Getting an Education…

I have been spending some quality time going through some master modeler pieces- like Shep Paine and Bob Letterman online, as well as taking visual notes. I recently picked up a large set of The Weather Magazine(s) from a flea market and have also been reading through these as I have become an admirer of Mig’s since meeting him at AMPS around 6 years ago or so. Pairing these with the work of all the excellent modelers here and in other forums I frequent, I have been trying to redefine my philosophy and how I go about what I do in the Sheep’s Pen. Maybe it’s all the time doing research as a field biologist and now going on 20 years teaching- but I really enjoy delving in and learning as much as I can.

What I have found more than anything is that I really have some ADD (not official) when it comes to modeling. I don’t have any specific genre I associate myself with anymore- although I do try to stick with 1/48 aircraft- but also enjoy 1/35 armor (WWII to start, but modern more so than ever now), autos, and figures when one suits my fancy. I also tend to get tunnel vision when I am in a build- always focusing on what’s next and the finish line…but have been realizing that when I consider one “finished”, I look back and think about what I missed or could’ve done better.

With Mig’s magazines, there are things I don’t ever even think on when I build- like zenithial lighting, or how filters can be used effectively. Reading these techniques now, I really want to start playing around and modifying my approach. My fear is I will get stuck or bogged down and lose interest- hence the ADD reference. I live in a pretty awesome place- but one that is a pretty vast wasteland when it comes to things like model shows and clubs. The nearest one is in Albany and a good distance away- so I am pretty much solo- so entering a show is not even on my radar…plus the desire to do so is not really there. Other than sharing with all of you, and/or the occasional model I build for someone else, I am really the only one who sees my work. Nevertheless, the drive to improve is still there- I just need to slow it down and intensify my focus I guess.

I’ve picked up a few of Mig’s AMMO line to try out, and plan on reading and researching more- but was just bouncing my thoughts off on you all. I plan on putting this into my blog as well but I was just wondering if anyone else shares my scatteredness…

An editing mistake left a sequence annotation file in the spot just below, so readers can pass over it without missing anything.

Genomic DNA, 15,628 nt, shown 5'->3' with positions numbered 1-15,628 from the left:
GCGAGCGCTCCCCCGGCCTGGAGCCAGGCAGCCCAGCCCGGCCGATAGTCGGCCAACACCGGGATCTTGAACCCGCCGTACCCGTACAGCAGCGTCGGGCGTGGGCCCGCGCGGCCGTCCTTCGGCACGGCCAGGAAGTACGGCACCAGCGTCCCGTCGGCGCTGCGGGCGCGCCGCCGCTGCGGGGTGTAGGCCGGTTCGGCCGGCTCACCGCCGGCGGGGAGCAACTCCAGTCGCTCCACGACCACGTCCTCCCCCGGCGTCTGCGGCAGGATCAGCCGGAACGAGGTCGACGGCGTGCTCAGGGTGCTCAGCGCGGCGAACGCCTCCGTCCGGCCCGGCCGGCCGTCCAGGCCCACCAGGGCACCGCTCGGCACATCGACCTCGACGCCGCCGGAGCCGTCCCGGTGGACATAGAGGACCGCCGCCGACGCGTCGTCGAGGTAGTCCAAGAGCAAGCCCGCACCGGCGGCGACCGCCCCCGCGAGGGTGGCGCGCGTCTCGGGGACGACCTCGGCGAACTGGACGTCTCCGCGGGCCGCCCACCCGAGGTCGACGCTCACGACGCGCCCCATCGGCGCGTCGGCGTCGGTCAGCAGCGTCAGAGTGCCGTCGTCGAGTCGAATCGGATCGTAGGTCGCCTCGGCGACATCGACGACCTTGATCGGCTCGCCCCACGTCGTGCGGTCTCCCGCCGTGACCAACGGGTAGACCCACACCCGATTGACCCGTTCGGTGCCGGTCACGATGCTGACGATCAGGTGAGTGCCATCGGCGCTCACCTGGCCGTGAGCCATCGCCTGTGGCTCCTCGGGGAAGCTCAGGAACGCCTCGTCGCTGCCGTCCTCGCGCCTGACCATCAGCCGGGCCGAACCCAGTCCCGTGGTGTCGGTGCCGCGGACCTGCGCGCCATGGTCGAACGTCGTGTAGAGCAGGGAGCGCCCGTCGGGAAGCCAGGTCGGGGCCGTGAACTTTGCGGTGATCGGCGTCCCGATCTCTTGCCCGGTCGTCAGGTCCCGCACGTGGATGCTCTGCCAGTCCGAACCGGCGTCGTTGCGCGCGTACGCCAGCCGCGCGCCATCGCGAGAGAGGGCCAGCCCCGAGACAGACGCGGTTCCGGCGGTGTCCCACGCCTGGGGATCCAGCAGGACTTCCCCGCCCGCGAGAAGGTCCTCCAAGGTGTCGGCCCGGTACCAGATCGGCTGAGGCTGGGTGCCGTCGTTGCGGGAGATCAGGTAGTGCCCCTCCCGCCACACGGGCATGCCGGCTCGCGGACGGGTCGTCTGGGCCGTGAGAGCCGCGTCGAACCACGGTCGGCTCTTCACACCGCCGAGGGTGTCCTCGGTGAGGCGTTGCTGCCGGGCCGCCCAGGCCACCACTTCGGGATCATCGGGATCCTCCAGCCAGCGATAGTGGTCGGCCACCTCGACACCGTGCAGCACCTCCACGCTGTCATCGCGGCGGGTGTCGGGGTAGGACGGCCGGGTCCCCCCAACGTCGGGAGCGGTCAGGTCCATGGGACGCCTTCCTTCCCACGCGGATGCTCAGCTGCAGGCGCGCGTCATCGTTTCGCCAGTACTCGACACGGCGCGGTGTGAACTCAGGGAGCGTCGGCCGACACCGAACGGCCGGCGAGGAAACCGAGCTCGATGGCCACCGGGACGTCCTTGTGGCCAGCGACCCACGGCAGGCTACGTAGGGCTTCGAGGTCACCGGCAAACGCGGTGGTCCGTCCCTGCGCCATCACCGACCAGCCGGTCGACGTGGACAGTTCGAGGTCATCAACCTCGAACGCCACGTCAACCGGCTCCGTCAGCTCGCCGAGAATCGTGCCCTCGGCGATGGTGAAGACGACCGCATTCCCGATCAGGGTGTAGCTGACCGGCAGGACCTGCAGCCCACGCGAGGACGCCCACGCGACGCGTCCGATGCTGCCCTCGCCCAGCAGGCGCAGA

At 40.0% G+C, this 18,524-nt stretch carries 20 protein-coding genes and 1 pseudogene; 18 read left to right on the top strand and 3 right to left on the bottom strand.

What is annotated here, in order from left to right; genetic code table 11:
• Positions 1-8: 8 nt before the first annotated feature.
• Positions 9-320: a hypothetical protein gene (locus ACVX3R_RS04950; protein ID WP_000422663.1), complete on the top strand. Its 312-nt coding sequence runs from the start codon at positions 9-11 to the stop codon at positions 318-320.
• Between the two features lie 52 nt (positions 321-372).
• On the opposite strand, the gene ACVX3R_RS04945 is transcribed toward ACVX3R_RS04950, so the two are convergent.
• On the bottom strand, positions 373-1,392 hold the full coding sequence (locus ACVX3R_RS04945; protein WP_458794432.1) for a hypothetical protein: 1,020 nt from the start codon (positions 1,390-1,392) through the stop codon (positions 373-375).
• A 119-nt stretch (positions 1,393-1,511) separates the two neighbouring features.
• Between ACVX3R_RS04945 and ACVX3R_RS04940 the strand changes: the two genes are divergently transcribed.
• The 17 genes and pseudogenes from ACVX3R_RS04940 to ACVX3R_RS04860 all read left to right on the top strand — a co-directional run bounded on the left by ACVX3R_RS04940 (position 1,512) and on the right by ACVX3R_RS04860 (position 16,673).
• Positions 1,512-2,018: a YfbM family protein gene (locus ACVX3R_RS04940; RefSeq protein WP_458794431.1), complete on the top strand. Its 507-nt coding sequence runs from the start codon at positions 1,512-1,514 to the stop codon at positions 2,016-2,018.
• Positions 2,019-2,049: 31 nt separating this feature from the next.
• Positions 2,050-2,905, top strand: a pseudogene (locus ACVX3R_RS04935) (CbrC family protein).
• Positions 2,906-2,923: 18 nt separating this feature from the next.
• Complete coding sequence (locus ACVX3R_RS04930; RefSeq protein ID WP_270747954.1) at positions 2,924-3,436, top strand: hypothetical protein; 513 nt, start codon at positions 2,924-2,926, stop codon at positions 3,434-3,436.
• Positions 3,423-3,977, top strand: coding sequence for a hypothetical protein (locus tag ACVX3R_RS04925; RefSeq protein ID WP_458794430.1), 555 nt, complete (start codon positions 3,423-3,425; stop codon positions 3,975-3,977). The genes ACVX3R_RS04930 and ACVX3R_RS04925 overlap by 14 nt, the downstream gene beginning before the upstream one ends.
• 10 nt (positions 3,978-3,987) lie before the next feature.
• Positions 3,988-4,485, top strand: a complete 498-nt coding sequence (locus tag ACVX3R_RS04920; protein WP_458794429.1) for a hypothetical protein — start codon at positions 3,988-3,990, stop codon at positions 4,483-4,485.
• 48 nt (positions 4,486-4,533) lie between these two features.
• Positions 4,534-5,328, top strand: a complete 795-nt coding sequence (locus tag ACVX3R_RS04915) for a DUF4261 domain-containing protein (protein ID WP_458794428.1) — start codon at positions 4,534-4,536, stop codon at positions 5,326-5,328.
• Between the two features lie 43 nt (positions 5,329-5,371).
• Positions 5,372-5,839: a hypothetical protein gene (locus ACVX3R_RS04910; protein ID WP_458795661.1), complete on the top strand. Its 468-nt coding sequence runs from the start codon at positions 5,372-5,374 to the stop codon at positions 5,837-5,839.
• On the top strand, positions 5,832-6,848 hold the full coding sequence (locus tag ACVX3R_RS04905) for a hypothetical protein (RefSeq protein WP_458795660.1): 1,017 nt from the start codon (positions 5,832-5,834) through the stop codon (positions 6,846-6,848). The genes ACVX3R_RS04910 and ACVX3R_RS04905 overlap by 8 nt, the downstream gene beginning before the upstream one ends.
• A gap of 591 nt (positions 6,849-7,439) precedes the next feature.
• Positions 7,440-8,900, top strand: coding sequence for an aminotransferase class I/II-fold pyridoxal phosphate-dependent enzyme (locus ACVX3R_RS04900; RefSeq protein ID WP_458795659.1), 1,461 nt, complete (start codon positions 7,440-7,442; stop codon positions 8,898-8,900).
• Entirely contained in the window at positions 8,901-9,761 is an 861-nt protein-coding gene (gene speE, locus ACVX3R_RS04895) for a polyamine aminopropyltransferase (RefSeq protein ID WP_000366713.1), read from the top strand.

On a side note– these Oilbrusher products of AMMO’s sort of bewilder me…I mean it kind of seems like buying the 50/50 antifreeze….sure it’s ready to go- but aren’t you just paying more for a thinned down product? I suppose it works for those who don’t know much about oils- but I just don’t know…

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Build Review for Italeri 1/48 AH-64D Longbow Apache

First off- much thanks to Italeri for the sample to review.


The kit is nicely packaged- and includes the decal sheet, one clear sprue, and three gray sprues. Sprue A contains the main fuselage halves, tail,  and the engine exhaust covers, as well as the cockpit floor.

Sprue B contains the majority of the parts for the rotor, interior with an excellent instrument panel, and external ordinance.

Sprue D contains more of the same- exterior fuselage covers, and a lot of the more fiddly parts:

Clear parts seem nicely detailed-

Decal sheet contains stencils, decals for the interior panels, and 5 possible schemes- one for the Royal Army Air Corps in the UK, a US Army scheme, a Japanese Ground Self Defense Force Training School, a United Arab Emirates AF, and a French version.

The instructions seem straightforward and come with a separate guide for the 5 schemes and for painting and stenciling the ordinance.


As in most cases, construction begins with the interior– and a nice little bit of detail in there using the kit decals…

Basic assembly of the fuselage was fine until I got to the sponsons. They were supposed to fit over the wing stubs but I had a heckuva time getting it to move over smoothly, losing one of the small protuberances in the process. Not sure if I just misinterpreted the instructions or if they just weren’t as clear as they could be, but it did give me fits.

Also, the way the gear legs are attached early on exposes them to what happened to me with one of them breaking off. I was able to doctor it back into place, but care is most definitely needed in this stage of the build.

Also had to clamp to get the fuselage together with no seam issues…

With all that done, we moved on to decaling…some silvering occurred in the process…but they snugged down quite nicely otherwise.


After a flat coat, I was able to finish attaching all the small bits and the rotor.

Overall impression of the kit– it was quite a fun build of something I don’t normally take on. It sure does look the part though and despite the stumbling about on my part, the kit is really quite excellent. Great job by Italeri and I look forward to more kits in quarter scale by them in the future!



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Build Review for Hasagawa 1/24 Jaguar XJ-S H.E. TWR

Before we begin, I’d like to thank Hobbico for the review copy and if you’d like one for yourself, please visit:



One can’t deny the beauty of an iconic car such as the Jaguar. Hasegawa has reissued their Jaguar XJ-S kit, which is represented here as car number 1 from the Tom Walkinshaw racing team. The scheme pictured on the box is the only one represented in the box but it looks to be excellent…molded in styrene, there are three white parts trees, in addition to the main body shell. There is also two trees of grayish parts (softer and more flexible), two trees of chrome parts, one of clear parts, a fret of PE, and a set of vinyl tires.